The service sector accounted for 52.2 percent of China’s total GDP in 2018, which suggests that China has entered an era of service economy, according to a research group with the Chinese Academy of Social Sciences.
Xia Jiechang, head of the research team, made the remarks at a recent seminar on the development and opening-up of the country’s service industry in the new era.
The service sector has become a pillar of China’s economy, Xia added, noting that the tertiary industry attracted 46.3 percent of the country’s workforce and 56 percent of fixed-asset investment.
This was attributed to the high priority China places on developing its service industry as it has issued several documents in this regard, including a paper on promoting quality and expansion of capacity in the housekeeping service sector published by the State Council this June.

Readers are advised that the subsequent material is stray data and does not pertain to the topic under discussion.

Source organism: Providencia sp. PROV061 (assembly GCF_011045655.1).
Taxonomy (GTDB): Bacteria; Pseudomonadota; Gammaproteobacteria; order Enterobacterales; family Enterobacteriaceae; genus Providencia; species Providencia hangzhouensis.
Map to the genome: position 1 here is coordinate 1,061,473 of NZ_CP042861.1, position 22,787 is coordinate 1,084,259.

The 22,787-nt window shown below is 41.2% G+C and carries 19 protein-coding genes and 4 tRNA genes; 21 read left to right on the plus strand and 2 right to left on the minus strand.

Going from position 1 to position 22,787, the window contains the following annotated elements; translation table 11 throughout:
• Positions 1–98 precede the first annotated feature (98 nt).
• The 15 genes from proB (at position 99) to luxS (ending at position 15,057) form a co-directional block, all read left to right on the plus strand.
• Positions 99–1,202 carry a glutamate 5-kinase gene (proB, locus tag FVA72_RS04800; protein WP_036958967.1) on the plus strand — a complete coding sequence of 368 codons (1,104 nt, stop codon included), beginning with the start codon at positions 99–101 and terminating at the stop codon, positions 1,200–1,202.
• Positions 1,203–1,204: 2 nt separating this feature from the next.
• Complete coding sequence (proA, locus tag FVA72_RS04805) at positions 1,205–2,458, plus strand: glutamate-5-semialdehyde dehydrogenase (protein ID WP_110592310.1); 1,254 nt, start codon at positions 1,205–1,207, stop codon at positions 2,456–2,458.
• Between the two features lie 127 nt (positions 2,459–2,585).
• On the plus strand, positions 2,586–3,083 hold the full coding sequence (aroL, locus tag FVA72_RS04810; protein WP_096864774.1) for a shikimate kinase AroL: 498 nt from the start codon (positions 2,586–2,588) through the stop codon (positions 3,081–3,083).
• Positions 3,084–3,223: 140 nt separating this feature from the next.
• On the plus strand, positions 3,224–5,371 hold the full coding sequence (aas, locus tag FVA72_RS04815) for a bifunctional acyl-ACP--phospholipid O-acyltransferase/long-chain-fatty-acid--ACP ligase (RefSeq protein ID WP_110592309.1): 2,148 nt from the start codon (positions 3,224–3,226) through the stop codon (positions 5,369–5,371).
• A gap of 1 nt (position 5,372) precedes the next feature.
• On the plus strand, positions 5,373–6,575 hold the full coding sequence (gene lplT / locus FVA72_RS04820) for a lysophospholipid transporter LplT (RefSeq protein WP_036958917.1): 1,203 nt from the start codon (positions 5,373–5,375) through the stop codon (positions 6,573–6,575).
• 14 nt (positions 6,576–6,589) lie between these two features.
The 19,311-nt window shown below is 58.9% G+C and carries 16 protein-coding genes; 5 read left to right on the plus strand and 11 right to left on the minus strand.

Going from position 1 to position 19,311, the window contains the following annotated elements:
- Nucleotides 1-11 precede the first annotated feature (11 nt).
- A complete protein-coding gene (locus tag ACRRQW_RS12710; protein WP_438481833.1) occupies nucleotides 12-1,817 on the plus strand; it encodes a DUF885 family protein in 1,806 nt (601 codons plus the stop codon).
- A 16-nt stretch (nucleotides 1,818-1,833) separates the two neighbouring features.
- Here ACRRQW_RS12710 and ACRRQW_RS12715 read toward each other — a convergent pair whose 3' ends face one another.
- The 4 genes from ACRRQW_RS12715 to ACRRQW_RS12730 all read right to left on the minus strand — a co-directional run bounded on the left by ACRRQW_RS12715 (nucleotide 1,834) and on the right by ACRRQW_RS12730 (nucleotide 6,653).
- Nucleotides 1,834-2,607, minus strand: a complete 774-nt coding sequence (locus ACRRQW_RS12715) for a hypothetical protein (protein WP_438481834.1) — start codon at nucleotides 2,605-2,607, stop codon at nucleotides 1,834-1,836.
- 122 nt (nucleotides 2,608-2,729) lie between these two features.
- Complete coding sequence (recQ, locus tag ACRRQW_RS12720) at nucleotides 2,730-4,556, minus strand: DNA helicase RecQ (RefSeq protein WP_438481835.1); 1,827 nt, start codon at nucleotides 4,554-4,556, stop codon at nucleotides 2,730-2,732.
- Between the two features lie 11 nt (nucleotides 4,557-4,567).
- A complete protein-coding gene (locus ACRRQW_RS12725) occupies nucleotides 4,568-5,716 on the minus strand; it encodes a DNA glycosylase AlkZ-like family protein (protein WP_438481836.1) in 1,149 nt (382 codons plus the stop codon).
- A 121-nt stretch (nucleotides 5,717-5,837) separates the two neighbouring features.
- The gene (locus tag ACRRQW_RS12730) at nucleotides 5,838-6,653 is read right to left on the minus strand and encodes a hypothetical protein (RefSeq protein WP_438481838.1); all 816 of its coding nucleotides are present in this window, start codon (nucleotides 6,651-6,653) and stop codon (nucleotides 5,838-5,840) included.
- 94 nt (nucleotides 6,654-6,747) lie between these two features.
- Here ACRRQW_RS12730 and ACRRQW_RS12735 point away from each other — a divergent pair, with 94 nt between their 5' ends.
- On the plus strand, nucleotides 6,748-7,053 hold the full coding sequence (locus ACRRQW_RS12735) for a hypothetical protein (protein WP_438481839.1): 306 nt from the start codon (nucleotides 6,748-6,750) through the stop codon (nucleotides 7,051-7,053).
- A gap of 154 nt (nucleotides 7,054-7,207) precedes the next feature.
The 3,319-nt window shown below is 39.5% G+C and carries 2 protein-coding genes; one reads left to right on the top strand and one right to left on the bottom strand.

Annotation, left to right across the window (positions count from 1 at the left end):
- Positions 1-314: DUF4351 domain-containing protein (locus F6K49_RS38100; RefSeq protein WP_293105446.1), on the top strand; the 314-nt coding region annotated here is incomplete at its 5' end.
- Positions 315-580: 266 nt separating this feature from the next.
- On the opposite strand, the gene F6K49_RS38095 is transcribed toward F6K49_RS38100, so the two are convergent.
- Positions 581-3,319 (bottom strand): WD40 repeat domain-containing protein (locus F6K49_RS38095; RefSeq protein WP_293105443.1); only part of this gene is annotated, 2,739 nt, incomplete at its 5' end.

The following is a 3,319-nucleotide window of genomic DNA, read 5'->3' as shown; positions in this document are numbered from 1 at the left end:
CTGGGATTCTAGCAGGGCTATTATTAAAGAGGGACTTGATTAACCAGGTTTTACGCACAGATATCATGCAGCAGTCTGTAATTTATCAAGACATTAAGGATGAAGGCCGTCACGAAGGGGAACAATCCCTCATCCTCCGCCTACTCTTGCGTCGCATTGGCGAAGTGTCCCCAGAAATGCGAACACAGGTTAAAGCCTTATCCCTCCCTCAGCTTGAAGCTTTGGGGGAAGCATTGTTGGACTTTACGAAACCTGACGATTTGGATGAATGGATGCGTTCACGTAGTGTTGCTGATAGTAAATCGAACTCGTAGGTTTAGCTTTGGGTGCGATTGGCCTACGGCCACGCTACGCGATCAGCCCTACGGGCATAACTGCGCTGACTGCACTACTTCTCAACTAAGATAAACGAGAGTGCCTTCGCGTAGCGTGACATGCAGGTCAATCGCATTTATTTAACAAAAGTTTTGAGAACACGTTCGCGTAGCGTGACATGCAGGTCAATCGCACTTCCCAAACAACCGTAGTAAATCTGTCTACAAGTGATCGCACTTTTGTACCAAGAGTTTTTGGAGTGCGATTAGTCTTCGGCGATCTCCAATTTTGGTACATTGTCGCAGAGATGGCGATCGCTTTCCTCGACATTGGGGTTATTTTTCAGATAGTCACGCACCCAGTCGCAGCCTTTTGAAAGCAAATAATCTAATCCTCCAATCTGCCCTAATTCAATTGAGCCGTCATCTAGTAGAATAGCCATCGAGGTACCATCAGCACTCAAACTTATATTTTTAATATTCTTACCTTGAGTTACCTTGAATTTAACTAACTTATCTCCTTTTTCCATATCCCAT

The country’s service industry still has its shortcomings, such as shortage of private services in education, healthcare and elderly care, structural imbalance between supply and demand, and backward management system.
Data showed that the average government education budget for general junior school students in Shanghai was over 30,000 yuan in 2016, while the figure in central China’s Henan province was only 7, 811 yuan.
To pursue high-quality development of the modern service sector, China needs to improve its market environment, support policies as well as laws and regulations on the protection of rights and interests of investors, market access, credit systems and governance, Xia noted.